WASHINGTON – Defense Secretary Donald H. Rumsfeld has approved a plan for rotating new soldiers into Iraq, a move that will relieve some who have been serving there for nearly a year, officials said Wednesday.
According to a memo on the Army plan, obtained by The Associated Press, the 3rd Infantry Division (search) will come home in September, the 101st Airborne Division (search) in February and March, the 4th Infantry Division (search) next April and the 1st Armored Division (search) next May.
The subject of replacement troops has been a sensitive issue because some soldiers with the 3rd Infantry Division have been in the region since last fall.
Some of them -- and their families -- have complained bitterly about delays in their homecoming.
"We owe it to our soldiers and their families to provide them with timely notifications for deployments and predictability of the length of those deployments," said an Army memo on the plan sent to Congress.
Other details of the plan are:
--The 3rd Infantry Division will be replaced by the 82nd Airborne Division in September.
-- The 4th Infantry Division will be replaced by 1st Infantry Division in April.
-- The 1st Armored Division will be replaced by elements of the 1st Cavalry Divisions in May.
-- The 3rd Armored Cavalry Regiment will be replaced by elements of the 2nd Infantry Division in October.
-- The 101st Airborne Division will come out in February and March and be replaced by international coalition forces.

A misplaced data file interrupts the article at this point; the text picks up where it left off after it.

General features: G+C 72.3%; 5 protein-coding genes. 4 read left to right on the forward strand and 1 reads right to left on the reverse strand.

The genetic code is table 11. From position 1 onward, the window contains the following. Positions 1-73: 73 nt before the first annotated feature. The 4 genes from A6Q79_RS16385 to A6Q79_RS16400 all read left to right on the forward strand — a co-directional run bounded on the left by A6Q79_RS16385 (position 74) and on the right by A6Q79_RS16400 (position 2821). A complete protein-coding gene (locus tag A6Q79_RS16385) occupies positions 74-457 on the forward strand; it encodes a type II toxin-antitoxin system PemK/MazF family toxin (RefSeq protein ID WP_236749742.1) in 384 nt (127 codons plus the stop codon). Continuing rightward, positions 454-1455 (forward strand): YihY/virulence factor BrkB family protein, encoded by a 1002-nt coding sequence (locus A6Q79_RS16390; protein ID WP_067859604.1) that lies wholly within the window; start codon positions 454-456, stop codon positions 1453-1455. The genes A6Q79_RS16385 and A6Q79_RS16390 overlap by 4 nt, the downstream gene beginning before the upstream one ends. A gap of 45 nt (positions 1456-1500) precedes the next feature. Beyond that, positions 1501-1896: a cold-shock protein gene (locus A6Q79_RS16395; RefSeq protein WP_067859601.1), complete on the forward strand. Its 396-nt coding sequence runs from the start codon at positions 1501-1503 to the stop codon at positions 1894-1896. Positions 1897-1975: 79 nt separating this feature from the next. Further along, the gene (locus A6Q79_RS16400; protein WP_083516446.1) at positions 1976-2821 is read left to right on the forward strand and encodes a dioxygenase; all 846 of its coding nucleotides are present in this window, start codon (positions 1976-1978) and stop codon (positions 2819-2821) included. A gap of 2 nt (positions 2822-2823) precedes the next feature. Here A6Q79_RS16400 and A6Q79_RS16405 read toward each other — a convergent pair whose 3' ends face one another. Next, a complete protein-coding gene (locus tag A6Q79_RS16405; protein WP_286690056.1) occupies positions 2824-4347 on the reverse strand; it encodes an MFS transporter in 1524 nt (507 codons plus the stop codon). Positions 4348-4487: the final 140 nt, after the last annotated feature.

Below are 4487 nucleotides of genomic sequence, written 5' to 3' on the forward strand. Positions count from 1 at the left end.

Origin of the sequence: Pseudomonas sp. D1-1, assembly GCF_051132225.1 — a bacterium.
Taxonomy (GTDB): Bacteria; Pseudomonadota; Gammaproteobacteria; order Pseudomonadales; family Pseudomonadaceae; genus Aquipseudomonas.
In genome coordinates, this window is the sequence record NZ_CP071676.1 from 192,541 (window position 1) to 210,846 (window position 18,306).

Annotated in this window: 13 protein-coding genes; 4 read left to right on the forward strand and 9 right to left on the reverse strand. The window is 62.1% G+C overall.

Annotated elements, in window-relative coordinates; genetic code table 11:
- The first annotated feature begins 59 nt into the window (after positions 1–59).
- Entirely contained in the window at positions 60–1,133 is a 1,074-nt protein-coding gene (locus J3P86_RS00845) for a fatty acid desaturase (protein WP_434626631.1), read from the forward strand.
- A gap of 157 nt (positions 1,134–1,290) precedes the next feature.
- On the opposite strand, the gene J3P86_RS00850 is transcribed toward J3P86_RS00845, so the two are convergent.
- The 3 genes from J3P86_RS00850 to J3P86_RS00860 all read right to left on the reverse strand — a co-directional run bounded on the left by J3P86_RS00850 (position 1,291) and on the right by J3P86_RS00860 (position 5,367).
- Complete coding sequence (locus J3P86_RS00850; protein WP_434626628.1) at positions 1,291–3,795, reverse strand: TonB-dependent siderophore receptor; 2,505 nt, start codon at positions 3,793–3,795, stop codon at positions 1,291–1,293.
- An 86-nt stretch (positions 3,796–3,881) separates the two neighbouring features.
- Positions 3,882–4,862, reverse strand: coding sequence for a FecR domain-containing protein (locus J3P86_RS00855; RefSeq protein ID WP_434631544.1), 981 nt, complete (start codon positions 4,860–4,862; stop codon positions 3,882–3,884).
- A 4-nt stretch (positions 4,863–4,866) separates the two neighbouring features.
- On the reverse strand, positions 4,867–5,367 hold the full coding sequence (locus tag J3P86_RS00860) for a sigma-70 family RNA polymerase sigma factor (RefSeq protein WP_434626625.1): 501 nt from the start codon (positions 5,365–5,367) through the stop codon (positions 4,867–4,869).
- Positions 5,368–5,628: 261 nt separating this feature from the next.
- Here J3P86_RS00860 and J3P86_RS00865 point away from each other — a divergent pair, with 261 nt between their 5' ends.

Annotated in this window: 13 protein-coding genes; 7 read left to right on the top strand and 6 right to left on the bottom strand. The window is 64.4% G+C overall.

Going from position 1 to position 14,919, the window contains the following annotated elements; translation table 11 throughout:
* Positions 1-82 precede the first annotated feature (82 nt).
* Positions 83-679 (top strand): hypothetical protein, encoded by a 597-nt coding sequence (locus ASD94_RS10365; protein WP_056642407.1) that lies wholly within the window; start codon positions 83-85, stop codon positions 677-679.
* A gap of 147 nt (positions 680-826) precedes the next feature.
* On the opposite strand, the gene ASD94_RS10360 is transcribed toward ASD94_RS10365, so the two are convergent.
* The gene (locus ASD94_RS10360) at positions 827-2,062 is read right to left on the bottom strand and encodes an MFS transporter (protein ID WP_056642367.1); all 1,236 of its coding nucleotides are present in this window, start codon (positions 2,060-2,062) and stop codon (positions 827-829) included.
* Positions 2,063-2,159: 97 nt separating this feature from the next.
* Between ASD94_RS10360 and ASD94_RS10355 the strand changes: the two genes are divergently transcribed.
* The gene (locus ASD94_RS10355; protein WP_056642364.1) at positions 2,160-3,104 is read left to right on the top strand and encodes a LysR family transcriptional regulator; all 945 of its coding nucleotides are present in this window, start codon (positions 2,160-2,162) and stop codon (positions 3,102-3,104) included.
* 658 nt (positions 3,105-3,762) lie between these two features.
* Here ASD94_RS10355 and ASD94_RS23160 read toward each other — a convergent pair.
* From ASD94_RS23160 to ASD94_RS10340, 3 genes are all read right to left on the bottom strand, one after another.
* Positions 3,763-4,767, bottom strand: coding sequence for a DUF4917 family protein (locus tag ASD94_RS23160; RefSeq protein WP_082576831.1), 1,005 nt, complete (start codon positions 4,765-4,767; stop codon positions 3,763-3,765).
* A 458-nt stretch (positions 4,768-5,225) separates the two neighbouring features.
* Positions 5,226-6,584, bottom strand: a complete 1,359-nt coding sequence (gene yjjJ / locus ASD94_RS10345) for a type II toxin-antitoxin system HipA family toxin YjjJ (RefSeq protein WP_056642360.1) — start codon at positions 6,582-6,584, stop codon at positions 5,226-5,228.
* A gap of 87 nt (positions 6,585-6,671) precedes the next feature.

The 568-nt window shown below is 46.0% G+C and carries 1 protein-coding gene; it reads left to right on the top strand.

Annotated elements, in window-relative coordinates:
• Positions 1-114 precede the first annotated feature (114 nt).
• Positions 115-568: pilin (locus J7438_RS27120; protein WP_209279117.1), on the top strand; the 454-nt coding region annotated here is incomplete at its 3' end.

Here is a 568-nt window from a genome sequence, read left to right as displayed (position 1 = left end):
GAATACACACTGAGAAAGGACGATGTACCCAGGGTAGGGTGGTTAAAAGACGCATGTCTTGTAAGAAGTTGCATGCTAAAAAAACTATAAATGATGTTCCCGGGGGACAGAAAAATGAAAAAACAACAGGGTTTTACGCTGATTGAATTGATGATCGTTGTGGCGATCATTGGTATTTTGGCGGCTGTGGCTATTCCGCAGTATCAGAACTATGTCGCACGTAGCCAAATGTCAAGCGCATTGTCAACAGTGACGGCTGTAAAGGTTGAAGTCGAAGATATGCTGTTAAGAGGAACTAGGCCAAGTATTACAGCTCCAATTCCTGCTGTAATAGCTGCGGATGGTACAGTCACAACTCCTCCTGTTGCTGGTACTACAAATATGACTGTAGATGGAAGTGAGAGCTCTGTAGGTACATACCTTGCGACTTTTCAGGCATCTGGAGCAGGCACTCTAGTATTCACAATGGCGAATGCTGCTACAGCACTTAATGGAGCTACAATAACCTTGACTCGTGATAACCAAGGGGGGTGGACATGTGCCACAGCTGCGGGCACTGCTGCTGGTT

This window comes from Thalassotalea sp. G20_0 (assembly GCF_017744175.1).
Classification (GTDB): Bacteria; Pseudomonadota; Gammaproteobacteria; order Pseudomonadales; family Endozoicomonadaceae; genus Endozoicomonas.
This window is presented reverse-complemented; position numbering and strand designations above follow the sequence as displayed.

Officials said Tuesday that the plan was to keep the number of Americans in Iraq steady at about 145,000. That could change depending on how many international troops arrive, how well the expanded coalition effort works and how security develops in the country.
The 3rd Infantry Division, along with the Marines, led the charge that toppled Baghdad on April 9.
"I'm glad to hear that the men and women of the 3rd Infantry Division will be returning home soon," said Rep. Jim Marshall, D-Ga. said Wednesday. "They fought bravely for their country, played a critical role in defeating Saddam Hussein's regime, and have exceeded all expectations. They have truly earned their homecoming."
The vast majority of the Air Force and Navy units that fought in the war left the area weeks ago.
Stretched thin by other commitments around the world, the Pentagon has been hard-pressed to find ground force replacements, either American or foreign. The top commander in Iraq, Gen. John Abizaid, has said it was important to maintain the current level of troops, which include about 13,000 from Britain and other countries.